Buttermilk and buttermilk cheese

Buttermilk is almost to easy to make.  If you use buttermilk a lot in cooking then making your own can save you a little money. The process to make sour cream is the same as buttermilk with the same bacteria culture used.  The only difference is that instead of milk you use cream.


  • Buttermilk culture (you can use store-bought buttermilk as long as it has live cultures in it)
  • 1 gallon whole milk for butter milk or cream for sour cream

Heat the milk for buttermilk or cream for sour cream to 185 degrees, and hold for 45 minutes. (For added body you can add 1/2 cup of non-fat powdered milk before heating). If you can, please do this in a double boiler.  It is extremely easy to scorch the bottom of the pan.  I have done it more than once when I first started making cheeses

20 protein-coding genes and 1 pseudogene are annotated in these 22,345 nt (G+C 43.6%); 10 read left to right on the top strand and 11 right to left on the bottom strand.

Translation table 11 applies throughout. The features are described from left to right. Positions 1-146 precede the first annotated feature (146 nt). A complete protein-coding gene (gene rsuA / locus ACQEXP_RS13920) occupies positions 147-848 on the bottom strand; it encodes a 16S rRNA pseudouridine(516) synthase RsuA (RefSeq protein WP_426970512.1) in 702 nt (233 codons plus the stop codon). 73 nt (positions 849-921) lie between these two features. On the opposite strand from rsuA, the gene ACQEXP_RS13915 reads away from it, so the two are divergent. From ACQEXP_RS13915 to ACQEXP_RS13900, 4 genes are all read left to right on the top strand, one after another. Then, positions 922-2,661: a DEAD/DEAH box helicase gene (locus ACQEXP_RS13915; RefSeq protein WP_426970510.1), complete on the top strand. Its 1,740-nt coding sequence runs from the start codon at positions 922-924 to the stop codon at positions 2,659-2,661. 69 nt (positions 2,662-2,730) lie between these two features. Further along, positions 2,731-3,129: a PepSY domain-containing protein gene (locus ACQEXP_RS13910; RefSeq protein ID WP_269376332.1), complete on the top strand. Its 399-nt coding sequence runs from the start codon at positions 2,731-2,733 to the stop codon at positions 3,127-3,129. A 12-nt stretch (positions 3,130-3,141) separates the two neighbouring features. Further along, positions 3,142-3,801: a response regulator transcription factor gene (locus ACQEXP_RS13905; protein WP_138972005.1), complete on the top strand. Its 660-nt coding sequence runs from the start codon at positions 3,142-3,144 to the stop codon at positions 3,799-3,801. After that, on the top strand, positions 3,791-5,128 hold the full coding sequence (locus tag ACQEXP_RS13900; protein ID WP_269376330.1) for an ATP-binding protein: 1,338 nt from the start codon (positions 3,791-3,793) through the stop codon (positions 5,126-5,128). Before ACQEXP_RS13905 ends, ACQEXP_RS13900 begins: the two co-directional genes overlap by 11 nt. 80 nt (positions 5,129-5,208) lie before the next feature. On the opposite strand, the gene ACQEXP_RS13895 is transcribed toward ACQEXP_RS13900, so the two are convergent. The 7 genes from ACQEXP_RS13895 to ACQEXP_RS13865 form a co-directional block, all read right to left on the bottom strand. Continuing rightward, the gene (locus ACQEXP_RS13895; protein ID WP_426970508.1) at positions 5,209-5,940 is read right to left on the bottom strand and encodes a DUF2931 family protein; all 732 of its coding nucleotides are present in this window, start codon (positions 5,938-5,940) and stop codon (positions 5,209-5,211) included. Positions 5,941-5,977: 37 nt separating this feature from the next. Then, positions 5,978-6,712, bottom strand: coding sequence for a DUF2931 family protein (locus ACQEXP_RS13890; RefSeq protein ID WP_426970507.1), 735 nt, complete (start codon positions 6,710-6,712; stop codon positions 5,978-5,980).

Cool the milk or cream down to 77 degrees and add 1/8 tsp. of culture to it.  If you add the culture before it hits 77 you will cook your bacteria.  Stir gently until dissolved. If you are using store-bought buttermilk with a live culture use ¼ of a cup

It is recommended to hold at 74-77 degrees for a minimum 16 to 18 hours. But I use normal room temperature of 72 degrees for it to incubate (love that word, reminds me of the movie Aliens) At room temperature it takes it about 20 hours to thicken up and be ready.  When it is done refrigerate and use as you like

If you like to make Labneh (yogurt cheese) then you can make a similar cheese from butter milk.  Line a colander with a large, sterilized handkerchief and pour your buttermilk into it.  Then tie the corners together and let it hang to drain out all the whey for around 12 hours.  After it is drained scoop into a sealed container and use as you would cream cheese.  The flavor you get from this is amazing on a bagel sandwich.


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